(b. ca. 1603, Leipzig, d. 1655, Utrecht)
Dutch painter of German origin. Almost everything known of his life is based on an inscription on a single engraved portrait dated 1642. After initial training in Leipzig and elsewhere, in 1630 Knüpfer moved to Utrecht, where he studied with Mannerist painter Abraham Bloemaert. Aside from a possible trip to The Hague in the late 1640s, Knüpfer remained in Utrecht. In 1637 he joined the Guild of Saint Luke, married, and received an important royal commission for three battle scenes, now lost. He painted a few genre scenes and portraits but concentrated primarily on small-scale history paintings.
The rederijker theater, the local rhetoricians' guilds that put on amateur performances, inspired his work. Knüpfer often created stage-like compositions with flights of steps leading to a dais where a ruler or judge was enthroned. Another source for his compositions was a book called Toneel van de mannelicke achtbaerheyt (The Theater of Manly Respectability), illustrated by Adriaen van de Venne.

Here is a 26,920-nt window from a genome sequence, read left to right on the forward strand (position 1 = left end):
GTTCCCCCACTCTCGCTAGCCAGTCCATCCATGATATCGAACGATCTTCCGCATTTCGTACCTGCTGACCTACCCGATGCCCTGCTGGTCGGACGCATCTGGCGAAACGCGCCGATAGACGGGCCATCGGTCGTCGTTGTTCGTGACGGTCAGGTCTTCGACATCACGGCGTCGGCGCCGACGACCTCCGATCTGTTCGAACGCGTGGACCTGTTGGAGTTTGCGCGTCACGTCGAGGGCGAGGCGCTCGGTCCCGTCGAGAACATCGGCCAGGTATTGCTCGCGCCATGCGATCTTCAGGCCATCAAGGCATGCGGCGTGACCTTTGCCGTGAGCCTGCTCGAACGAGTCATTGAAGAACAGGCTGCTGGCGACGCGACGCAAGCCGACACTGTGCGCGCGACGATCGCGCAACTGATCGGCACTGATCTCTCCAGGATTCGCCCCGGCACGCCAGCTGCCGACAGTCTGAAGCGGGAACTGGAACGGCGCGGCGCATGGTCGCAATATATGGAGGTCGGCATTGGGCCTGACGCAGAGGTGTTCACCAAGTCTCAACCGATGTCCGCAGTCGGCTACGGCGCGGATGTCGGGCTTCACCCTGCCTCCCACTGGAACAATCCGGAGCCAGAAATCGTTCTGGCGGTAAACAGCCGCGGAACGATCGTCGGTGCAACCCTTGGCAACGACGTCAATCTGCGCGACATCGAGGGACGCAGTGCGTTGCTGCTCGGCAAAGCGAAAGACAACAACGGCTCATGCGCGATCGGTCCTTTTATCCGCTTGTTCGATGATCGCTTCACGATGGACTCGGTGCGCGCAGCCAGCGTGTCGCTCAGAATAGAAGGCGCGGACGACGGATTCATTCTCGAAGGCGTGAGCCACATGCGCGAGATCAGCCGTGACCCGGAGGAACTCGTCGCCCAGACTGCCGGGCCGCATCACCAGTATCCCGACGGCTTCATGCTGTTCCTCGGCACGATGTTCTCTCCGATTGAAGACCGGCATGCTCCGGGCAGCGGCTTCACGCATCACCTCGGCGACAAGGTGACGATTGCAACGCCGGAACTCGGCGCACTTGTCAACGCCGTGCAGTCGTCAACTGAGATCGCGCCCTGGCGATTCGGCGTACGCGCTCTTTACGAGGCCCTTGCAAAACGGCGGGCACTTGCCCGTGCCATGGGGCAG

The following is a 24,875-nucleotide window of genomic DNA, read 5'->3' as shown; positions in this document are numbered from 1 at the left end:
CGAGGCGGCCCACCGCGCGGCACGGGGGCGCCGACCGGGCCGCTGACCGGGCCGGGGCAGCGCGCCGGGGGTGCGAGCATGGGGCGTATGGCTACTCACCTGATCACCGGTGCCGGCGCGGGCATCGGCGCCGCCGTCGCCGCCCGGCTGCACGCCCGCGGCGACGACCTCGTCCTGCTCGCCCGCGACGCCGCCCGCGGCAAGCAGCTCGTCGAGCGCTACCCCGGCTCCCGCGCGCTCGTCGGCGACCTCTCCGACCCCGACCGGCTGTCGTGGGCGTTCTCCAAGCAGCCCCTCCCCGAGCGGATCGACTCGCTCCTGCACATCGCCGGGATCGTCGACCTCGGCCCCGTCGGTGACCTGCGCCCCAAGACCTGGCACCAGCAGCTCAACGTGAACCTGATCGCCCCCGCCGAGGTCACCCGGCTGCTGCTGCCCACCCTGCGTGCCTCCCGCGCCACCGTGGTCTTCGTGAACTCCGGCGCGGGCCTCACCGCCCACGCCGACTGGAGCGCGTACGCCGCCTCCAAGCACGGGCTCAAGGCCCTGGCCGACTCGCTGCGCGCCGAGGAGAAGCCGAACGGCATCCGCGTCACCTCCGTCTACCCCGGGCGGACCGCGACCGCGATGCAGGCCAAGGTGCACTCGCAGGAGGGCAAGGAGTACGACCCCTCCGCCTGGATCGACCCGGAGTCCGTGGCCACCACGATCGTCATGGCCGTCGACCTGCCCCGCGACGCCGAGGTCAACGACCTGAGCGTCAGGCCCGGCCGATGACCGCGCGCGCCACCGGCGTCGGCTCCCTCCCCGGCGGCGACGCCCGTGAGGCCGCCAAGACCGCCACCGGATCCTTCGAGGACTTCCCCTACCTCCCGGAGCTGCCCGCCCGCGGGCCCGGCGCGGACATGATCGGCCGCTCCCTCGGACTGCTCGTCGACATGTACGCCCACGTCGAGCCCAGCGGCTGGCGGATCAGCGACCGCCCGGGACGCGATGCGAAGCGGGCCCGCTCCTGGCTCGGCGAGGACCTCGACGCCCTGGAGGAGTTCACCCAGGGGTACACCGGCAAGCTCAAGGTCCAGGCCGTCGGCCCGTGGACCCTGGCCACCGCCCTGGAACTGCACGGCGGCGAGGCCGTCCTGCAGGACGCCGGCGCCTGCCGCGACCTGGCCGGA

Knüpfer specialised in history paintings, producing works based on stories from the Bible, from Greek and Roman history and from mythology. In his own day, Knüpfer enjoyed considerable fame and was frequently commissioned by patrons. Typical of his style is the loose brushwork, the liveliness of the depictions and the rich palette.
Knüpfer's paintings were characterized by sketchy technique and loose brushwork. His warm tones and dramatic chiaroscuro recall Rembrandt van Rijn's early style. Knüpfer is also thought to have painted the figures in Utrecht artist Jan Both's mythological and biblical scenes. Based on stylistic similarities, Knüpfer was probably Jan Steen's teacher. Knüpfer's influence is evident in the work of Jan Steen.